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Adult taught a valuable lesson at grocery store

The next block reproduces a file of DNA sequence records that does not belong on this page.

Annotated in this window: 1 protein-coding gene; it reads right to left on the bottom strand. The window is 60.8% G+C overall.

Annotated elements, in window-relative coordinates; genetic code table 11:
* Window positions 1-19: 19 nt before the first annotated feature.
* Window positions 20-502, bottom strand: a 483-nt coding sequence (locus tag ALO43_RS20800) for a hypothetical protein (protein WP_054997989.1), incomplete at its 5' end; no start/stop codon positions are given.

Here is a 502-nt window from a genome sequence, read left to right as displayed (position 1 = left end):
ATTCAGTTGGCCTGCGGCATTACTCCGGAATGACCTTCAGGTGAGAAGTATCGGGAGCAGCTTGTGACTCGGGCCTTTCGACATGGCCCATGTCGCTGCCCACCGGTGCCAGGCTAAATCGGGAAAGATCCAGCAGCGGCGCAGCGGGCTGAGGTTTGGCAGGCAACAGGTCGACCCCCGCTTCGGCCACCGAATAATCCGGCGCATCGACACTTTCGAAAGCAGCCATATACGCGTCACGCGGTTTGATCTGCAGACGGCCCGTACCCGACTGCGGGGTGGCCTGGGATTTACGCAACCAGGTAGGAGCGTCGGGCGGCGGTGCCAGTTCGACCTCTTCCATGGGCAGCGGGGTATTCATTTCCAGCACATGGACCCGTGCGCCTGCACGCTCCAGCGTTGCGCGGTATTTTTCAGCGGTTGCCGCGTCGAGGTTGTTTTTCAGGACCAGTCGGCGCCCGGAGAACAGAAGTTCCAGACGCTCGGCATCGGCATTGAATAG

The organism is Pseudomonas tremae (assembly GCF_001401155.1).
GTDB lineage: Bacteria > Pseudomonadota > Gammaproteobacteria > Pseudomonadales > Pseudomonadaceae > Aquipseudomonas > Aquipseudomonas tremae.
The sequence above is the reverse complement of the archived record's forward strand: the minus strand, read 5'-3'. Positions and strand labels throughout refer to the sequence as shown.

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To the man at Safeway, I saw you in the bakery with a little boy on Monday. He knocked over a super-size package of snickerdoodles, which burst open when it hit the floor. Cookies scattered everywhere. The noise drew my attention. I saw on your face the same guilty, embarrassed sheepishness I have felt before. But what you chose to do with the mistake makes your choice remarkable. It would have been easier to grab that careless boy?s arm and tug him away from the scene of humiliation, pretend you didn?t do it and leave it for someone else. It would have been easier to snap at him for embarrassing you. There were easier paths. But you owned it. In that moment, you were making a choice; it was a choice to train that boy to admit his own mistakes. One day, after another like fiasco, you might walk with him to the counter so he can apologize for his carelessness, helping him to own up himself. But he needs an example. And today, you were teaching him what a man does. It could be seen as a tiny thing, insignificant in the scope of life. But to me, it was great. You did something courageous, something that our culture is falling away from: honor. And in that package-bursting moment, you stepped up to teach your boy that a man admits his mistakes, even when he?s embarrassed, even when he is ashamed. I wanted to tell you right then but I also know what it is like being overwhelmed with cookie crumbs in one direction, a squirrelly kid in another, and the feeling of a hundred eyes upon you. But I should have said something anyway. Often, it is the perfect strangers? encouragement that stays with us for years and years. I don?t know your name, Safeway shopper, and I don?t even know if that boy was your son, your brother or a buddy. But you did a good job. Thank you for training your boy honorably. Brenda Hilton, Lincoln